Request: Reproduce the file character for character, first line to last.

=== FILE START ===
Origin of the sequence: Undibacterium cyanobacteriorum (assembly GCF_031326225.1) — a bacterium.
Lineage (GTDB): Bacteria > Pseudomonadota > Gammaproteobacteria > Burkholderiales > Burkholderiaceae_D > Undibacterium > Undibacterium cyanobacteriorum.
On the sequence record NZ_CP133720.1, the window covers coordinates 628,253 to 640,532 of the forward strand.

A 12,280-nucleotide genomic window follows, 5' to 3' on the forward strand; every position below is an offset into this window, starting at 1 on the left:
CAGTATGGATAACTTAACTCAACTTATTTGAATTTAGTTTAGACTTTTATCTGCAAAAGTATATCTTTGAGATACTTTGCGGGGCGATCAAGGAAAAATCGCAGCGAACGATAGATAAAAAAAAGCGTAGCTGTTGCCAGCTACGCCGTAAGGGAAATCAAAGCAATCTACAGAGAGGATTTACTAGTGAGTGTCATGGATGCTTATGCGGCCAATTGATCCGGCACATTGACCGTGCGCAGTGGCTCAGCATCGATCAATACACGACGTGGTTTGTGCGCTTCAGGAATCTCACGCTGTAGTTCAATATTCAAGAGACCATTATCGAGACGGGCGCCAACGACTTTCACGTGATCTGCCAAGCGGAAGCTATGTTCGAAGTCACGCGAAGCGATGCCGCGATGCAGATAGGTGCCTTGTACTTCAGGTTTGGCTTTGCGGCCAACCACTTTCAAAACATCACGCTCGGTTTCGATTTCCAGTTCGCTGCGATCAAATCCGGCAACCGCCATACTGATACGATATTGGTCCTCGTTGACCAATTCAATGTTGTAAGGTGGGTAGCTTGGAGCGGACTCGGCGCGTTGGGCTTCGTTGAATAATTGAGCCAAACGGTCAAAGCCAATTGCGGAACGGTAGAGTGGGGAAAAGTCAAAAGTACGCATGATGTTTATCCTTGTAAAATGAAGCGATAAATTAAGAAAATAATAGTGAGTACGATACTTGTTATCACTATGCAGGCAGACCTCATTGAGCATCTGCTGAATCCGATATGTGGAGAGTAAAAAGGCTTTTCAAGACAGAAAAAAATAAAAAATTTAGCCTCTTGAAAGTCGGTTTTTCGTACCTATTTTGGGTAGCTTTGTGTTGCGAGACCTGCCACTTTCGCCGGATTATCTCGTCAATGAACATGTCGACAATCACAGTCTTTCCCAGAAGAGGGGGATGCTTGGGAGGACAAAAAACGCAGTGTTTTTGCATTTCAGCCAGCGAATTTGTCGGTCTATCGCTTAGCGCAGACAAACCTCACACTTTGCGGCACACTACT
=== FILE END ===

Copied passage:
Origin of the sequence: Undibacterium cyanobacteriorum (assembly GCF_031326225.1) — a bacterium.
Lineage (GTDB): Bacteria > Pseudomonadota > Gammaproteobacteria > Burkholderiales > Burkholderiaceae_D > Undibacterium > Undibacterium cyanobacteriorum.
On the sequence record NZ_CP133720.1, the window covers coordinates 628,253 to 640,532 of the forward strand.

A 12,280-nucleotide genomic window follows, 5' to 3' on the forward strand; every position below is an offset into this window, starting at 1 on the left:
CAGTATGGATAACTTAACTCAACTTATTTGAATTTAGTTTAGACTTTTATCTGCAAAAGTATATCTTTGAGATACTTTGCGGGGCGATCAAGGAAAAATCGCAGCGAACGATAGATAAAAAAAAGCGTAGCTGTTGCCAGCTACGCCGTAAGGGAAATCAAAGCAATCTACAGAGAGGATTTACTAGTGAGTGTCATGGATGCTTATGCGGCCAATTGATCCGGCACATTGACCGTGCGCAGTGGCTCAGCATCGATCAATACACGACGTGGTTTGTGCGCTTCAGGAATCTCACGCTGTAGTTCAATATTCAAGAGACCATTATCGAGACGGGCGCCAACGACTTTCACGTGATCTGCCAAGCGGAAGCTATGTTCGAAGTCACGCGAAGCGATGCCGCGATGCAGATAGGTGCCTTGTACTTCAGGTTTGGCTTTGCGGCCAACCACTTTCAAAACATCACGCTCGGTTTCGATTTCCAGTTCGCTGCGATCAAATCCGGCAACCGCCATACTGATACGATATTGGTCCTCGTTGACCAATTCAATGTTGTAAGGTGGGTAGCTTGGAGCGGACTCGGCGCGTTGGGCTTCGTTGAATAATTGAGCCAAACGGTCAAAGCCAATTGCGGAACGGTAGAGTGGGGAAAAGTCAAAAGTACGCATGATGTTTATCCTTGTAAAATGAAGCGATAAATTAAGAAAATAATAGTGAGTACGATACTTGTTATCACTATGCAGGCAGACCTCATTGAGCATCTGCTGAATCCGATATGTGGAGAGTAAAAAGGCTTTTCAAGACAGAAAAAAATAAAAAATTTAGCCTCTTGAAAGTCGGTTTTTCGTACCTATTTTGGGTAGCTTTGTGTTGCGAGACCTGCCACTTTCGCCGGATTATCTCGTCAATGAACATGTCGACAATCACAGTCTTTCCCAGAAGAGGGGGATGCTTGGGAGGACAAAAAACGCAGTGTTTTTGCATTTCAGCCAGCGAATTTGTCGGTCTATCGCTTAGCGCAGACAAACCTCACACTTTGCGGCACACTACT